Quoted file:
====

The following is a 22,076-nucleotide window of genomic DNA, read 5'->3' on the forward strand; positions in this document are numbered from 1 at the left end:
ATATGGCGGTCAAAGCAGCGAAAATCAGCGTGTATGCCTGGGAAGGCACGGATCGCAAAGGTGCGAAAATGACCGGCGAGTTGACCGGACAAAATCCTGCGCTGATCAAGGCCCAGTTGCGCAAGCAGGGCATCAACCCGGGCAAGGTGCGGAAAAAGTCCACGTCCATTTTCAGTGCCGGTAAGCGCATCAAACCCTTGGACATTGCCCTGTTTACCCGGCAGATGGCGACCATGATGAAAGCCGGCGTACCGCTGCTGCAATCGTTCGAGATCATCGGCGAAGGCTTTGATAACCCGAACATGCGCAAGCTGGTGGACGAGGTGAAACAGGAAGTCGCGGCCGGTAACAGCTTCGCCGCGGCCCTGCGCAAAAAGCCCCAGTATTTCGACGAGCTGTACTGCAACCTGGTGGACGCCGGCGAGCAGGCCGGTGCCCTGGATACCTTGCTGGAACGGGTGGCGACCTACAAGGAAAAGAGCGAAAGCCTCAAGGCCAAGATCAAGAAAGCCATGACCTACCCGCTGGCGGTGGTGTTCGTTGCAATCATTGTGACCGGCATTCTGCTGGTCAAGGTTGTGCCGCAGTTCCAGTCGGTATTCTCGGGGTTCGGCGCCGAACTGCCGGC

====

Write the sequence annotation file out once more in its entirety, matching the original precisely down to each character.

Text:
The following is a 22,076-nucleotide window of genomic DNA, read 5'->3' on the forward strand; positions in this document are numbered from 1 at the left end:
ATATGGCGGTCAAAGCAGCGAAAATCAGCGTGTATGCCTGGGAAGGCACGGATCGCAAAGGTGCGAAAATGACCGGCGAGTTGACCGGACAAAATCCTGCGCTGATCAAGGCCCAGTTGCGCAAGCAGGGCATCAACCCGGGCAAGGTGCGGAAAAAGTCCACGTCCATTTTCAGTGCCGGTAAGCGCATCAAACCCTTGGACATTGCCCTGTTTACCCGGCAGATGGCGACCATGATGAAAGCCGGCGTACCGCTGCTGCAATCGTTCGAGATCATCGGCGAAGGCTTTGATAACCCGAACATGCGCAAGCTGGTGGACGAGGTGAAACAGGAAGTCGCGGCCGGTAACAGCTTCGCCGCGGCCCTGCGCAAAAAGCCCCAGTATTTCGACGAGCTGTACTGCAACCTGGTGGACGCCGGCGAGCAGGCCGGTGCCCTGGATACCTTGCTGGAACGGGTGGCGACCTACAAGGAAAAGAGCGAAAGCCTCAAGGCCAAGATCAAGAAAGCCATGACCTACCCGCTGGCGGTGGTGTTCGTTGCAATCATTGTGACCGGCATTCTGCTGGTCAAGGTTGTGCCGCAGTTCCAGTCGGTATTCTCGGGGTTCGGCGCCGAACTGCCGGC